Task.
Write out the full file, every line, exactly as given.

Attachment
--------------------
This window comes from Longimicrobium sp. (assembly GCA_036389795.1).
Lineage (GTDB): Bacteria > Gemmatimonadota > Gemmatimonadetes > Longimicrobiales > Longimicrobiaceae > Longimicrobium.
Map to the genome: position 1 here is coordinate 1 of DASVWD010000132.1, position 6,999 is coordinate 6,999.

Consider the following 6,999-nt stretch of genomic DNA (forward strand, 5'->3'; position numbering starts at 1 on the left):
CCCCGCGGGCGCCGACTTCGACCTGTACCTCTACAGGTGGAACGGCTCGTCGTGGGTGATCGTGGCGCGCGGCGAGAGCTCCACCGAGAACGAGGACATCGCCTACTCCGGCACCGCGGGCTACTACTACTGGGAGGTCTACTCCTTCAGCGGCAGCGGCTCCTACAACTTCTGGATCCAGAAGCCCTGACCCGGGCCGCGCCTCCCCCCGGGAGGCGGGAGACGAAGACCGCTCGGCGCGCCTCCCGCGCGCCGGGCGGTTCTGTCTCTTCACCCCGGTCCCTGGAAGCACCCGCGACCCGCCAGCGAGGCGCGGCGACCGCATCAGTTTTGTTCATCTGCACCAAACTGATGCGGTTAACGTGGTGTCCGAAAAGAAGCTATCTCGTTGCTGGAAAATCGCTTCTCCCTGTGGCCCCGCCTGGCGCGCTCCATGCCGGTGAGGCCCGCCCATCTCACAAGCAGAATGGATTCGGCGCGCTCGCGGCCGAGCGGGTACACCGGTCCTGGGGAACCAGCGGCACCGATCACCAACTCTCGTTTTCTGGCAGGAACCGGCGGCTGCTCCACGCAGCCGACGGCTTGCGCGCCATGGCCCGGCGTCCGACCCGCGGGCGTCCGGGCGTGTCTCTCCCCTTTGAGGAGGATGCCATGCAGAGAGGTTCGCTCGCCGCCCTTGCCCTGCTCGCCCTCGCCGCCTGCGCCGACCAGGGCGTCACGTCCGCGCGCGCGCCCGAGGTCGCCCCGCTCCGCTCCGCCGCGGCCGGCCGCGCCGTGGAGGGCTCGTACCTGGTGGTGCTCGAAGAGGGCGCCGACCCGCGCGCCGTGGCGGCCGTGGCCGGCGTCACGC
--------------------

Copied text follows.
This window comes from Longimicrobium sp. (assembly GCA_036389795.1).
Lineage (GTDB): Bacteria > Gemmatimonadota > Gemmatimonadetes > Longimicrobiales > Longimicrobiaceae > Longimicrobium.
Map to the genome: position 1 here is coordinate 1 of DASVWD010000132.1, position 6,999 is coordinate 6,999.

Consider the following 6,999-nt stretch of genomic DNA (forward strand, 5'->3'; position numbering starts at 1 on the left):
CCCCGCGGGCGCCGACTTCGACCTGTACCTCTACAGGTGGAACGGCTCGTCGTGGGTGATCGTGGCGCGCGGCGAGAGCTCCACCGAGAACGAGGACATCGCCTACTCCGGCACCGCGGGCTACTACTACTGGGAGGTCTACTCCTTCAGCGGCAGCGGCTCCTACAACTTCTGGATCCAGAAGCCCTGACCCGGGCCGCGCCTCCCCCCGGGAGGCGGGAGACGAAGACCGCTCGGCGCGCCTCCCGCGCGCCGGGCGGTTCTGTCTCTTCACCCCGGTCCCTGGAAGCACCCGCGACCCGCCAGCGAGGCGCGGCGACCGCATCAGTTTTGTTCATCTGCACCAAACTGATGCGGTTAACGTGGTGTCCGAAAAGAAGCTATCTCGTTGCTGGAAAATCGCTTCTCCCTGTGGCCCCGCCTGGCGCGCTCCATGCCGGTGAGGCCCGCCCATCTCACAAGCAGAATGGATTCGGCGCGCTCGCGGCCGAGCGGGTACACCGGTCCTGGGGAACCAGCGGCACCGATCACCAACTCTCGTTTTCTGGCAGGAACCGGCGGCTGCTCCACGCAGCCGACGGCTTGCGCGCCATGGCCCGGCGTCCGACCCGCGGGCGTCCGGGCGTGTCTCTCCCCTTTGAGGAGGATGCCATGCAGAGAGGTTCGCTCGCCGCCCTTGCCCTGCTCGCCCTCGCCGCCTGCGCCGACCAGGGCGTCACGTCCGCGCGCGCGCCCGAGGTCGCCCCGCTCCGCTCCGCCGCGGCCGGCCGCGCCGTGGAGGGCTCGTACCTGGTGGTGCTCGAAGAGGGCGCCGACCCGCGCGCCGTGGCGGCCGTGGCCGGCGTCACGC